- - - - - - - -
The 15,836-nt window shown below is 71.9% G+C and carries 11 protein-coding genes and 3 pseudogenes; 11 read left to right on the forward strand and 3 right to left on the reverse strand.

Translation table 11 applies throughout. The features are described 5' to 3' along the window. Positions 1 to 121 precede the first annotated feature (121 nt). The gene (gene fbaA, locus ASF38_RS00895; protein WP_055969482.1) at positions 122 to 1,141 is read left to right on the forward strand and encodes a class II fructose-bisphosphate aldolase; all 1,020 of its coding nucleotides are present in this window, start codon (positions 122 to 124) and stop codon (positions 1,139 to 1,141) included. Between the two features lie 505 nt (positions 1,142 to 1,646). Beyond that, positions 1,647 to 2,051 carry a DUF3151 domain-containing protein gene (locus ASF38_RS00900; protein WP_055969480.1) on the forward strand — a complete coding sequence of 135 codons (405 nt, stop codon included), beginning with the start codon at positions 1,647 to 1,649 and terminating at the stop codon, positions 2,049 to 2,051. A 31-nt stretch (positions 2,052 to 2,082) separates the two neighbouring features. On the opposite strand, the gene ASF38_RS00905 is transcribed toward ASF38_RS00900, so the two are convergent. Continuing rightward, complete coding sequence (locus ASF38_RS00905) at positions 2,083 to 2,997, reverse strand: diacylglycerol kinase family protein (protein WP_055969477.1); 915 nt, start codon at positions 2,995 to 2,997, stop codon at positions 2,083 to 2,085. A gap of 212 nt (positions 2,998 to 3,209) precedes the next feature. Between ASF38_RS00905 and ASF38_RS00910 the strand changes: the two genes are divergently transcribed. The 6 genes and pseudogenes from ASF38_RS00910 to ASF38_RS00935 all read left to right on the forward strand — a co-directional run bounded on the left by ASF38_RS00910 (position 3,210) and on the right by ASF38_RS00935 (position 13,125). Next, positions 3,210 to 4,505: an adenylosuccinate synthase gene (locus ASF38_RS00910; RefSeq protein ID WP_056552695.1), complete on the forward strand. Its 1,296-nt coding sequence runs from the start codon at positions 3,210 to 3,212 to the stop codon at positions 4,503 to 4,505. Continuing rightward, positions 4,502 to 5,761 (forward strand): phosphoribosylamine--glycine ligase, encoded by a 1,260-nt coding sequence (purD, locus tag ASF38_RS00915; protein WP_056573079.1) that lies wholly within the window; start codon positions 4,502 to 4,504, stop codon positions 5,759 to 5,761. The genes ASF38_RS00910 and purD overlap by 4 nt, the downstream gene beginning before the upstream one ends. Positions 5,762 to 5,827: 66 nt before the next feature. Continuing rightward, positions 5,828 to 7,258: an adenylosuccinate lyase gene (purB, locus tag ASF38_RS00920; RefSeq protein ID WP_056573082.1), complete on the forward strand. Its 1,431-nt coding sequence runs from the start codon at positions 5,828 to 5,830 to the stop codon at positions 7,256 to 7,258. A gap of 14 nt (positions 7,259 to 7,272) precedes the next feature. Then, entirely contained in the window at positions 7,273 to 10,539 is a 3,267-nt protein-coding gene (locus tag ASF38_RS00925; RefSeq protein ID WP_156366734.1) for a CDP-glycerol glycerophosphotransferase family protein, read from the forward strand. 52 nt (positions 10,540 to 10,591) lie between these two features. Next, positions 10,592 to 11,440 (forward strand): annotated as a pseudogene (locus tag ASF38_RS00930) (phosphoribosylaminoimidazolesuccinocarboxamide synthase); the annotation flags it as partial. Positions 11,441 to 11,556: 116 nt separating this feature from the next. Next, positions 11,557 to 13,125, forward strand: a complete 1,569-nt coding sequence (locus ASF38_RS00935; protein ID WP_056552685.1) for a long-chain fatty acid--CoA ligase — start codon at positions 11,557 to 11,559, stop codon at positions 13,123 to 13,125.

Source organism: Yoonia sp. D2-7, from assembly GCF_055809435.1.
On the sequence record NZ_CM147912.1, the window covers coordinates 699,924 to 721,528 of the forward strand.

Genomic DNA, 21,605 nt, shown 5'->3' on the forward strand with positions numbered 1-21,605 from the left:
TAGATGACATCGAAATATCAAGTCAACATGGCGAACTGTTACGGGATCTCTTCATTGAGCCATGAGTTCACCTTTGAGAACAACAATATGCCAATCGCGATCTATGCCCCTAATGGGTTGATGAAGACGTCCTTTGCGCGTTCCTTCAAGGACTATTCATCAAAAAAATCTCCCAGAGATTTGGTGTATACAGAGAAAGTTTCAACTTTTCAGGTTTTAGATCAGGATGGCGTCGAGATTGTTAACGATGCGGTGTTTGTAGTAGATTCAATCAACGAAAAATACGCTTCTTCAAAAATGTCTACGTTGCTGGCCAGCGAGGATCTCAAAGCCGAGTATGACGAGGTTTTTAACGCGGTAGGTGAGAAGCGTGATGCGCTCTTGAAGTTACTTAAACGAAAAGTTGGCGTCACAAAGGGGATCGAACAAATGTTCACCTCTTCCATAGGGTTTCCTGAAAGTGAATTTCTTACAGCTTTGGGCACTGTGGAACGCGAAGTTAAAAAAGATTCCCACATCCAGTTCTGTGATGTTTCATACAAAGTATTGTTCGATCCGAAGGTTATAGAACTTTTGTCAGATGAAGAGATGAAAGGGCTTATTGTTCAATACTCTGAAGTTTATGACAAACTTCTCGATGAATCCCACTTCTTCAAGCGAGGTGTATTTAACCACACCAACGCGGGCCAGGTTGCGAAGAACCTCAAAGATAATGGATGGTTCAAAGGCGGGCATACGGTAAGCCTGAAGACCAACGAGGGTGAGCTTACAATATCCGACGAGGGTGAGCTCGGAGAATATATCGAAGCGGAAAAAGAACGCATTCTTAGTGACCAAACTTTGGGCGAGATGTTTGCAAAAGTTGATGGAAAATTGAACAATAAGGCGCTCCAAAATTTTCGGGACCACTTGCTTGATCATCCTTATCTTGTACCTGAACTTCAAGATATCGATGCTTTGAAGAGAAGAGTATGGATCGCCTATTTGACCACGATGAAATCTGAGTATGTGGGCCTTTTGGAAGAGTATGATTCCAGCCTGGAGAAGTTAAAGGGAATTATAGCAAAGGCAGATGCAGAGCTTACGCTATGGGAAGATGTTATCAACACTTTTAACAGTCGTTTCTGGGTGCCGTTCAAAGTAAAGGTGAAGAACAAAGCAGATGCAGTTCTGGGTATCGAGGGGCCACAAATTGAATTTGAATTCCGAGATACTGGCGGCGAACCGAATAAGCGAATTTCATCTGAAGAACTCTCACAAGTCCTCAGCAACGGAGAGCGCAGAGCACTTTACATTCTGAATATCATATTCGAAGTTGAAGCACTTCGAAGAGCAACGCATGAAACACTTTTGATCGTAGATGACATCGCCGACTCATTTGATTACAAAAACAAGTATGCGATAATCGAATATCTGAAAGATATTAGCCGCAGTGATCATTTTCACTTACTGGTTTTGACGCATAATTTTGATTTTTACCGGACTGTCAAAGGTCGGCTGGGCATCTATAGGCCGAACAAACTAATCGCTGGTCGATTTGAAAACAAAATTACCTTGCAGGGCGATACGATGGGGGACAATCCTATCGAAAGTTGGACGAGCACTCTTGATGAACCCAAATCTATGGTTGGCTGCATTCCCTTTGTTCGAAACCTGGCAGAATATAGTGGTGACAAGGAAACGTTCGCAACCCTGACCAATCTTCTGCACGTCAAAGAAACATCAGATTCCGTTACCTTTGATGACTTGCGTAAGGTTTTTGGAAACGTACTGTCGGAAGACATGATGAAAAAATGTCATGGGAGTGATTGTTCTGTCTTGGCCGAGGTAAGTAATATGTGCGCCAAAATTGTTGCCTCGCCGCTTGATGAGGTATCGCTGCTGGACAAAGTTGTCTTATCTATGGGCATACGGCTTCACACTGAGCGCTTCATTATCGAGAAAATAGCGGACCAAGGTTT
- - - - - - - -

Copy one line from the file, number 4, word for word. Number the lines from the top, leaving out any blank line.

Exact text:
On the sequence record NZ_CM147912.1, the window covers coordinates 699,924 to 721,528 of the forward strand.